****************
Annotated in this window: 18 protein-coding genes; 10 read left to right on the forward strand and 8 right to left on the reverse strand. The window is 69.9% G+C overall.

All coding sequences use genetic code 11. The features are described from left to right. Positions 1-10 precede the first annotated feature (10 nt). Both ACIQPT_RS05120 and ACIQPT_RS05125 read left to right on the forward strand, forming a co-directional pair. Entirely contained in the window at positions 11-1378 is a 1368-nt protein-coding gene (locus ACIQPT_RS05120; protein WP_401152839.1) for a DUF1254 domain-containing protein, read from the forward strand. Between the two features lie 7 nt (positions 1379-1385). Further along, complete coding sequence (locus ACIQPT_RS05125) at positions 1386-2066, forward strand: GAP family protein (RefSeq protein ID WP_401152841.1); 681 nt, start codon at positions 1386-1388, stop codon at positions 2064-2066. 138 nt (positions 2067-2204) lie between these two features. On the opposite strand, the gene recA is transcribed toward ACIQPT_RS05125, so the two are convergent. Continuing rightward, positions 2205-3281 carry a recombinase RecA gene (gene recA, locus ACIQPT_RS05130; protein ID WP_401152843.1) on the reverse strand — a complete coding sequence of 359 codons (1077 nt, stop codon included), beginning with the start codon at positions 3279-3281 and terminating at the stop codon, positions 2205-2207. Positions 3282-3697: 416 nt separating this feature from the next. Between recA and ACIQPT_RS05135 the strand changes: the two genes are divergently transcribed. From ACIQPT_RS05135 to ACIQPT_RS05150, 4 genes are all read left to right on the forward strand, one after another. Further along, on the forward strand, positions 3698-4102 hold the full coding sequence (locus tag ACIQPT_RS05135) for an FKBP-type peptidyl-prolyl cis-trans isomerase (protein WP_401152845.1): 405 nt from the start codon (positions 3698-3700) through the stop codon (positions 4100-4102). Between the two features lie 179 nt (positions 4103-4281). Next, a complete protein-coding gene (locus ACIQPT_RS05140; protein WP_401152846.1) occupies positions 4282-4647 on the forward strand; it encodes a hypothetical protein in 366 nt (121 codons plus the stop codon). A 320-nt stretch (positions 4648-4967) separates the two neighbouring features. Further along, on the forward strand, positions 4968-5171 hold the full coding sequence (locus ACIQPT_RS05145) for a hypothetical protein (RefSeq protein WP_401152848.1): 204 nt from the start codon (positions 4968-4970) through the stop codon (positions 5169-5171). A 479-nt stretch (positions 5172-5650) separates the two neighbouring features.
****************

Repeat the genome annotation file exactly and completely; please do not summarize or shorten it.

Annotated in this window: 18 protein-coding genes; 10 read left to right on the forward strand and 8 right to left on the reverse strand. The window is 69.9% G+C overall.

All coding sequences use genetic code 11. The features are described from left to right. Positions 1-10 precede the first annotated feature (10 nt). Both ACIQPT_RS05120 and ACIQPT_RS05125 read left to right on the forward strand, forming a co-directional pair. Entirely contained in the window at positions 11-1378 is a 1368-nt protein-coding gene (locus ACIQPT_RS05120; protein WP_401152839.1) for a DUF1254 domain-containing protein, read from the forward strand. Between the two features lie 7 nt (positions 1379-1385). Further along, complete coding sequence (locus ACIQPT_RS05125) at positions 1386-2066, forward strand: GAP family protein (RefSeq protein ID WP_401152841.1); 681 nt, start codon at positions 1386-1388, stop codon at positions 2064-2066. 138 nt (positions 2067-2204) lie between these two features. On the opposite strand, the gene recA is transcribed toward ACIQPT_RS05125, so the two are convergent. Continuing rightward, positions 2205-3281 carry a recombinase RecA gene (gene recA, locus ACIQPT_RS05130; protein ID WP_401152843.1) on the reverse strand — a complete coding sequence of 359 codons (1077 nt, stop codon included), beginning with the start codon at positions 3279-3281 and terminating at the stop codon, positions 2205-2207. Positions 3282-3697: 416 nt separating this feature from the next. Between recA and ACIQPT_RS05135 the strand changes: the two genes are divergently transcribed. From ACIQPT_RS05135 to ACIQPT_RS05150, 4 genes are all read left to right on the forward strand, one after another. Further along, on the forward strand, positions 3698-4102 hold the full coding sequence (locus tag ACIQPT_RS05135) for an FKBP-type peptidyl-prolyl cis-trans isomerase (protein WP_401152845.1): 405 nt from the start codon (positions 3698-3700) through the stop codon (positions 4100-4102). Between the two features lie 179 nt (positions 4103-4281). Next, a complete protein-coding gene (locus ACIQPT_RS05140; protein WP_401152846.1) occupies positions 4282-4647 on the forward strand; it encodes a hypothetical protein in 366 nt (121 codons plus the stop codon). A 320-nt stretch (positions 4648-4967) separates the two neighbouring features. Further along, on the forward strand, positions 4968-5171 hold the full coding sequence (locus ACIQPT_RS05145) for a hypothetical protein (RefSeq protein WP_401152848.1): 204 nt from the start codon (positions 4968-4970) through the stop codon (positions 5169-5171). A 479-nt stretch (positions 5172-5650) separates the two neighbouring features.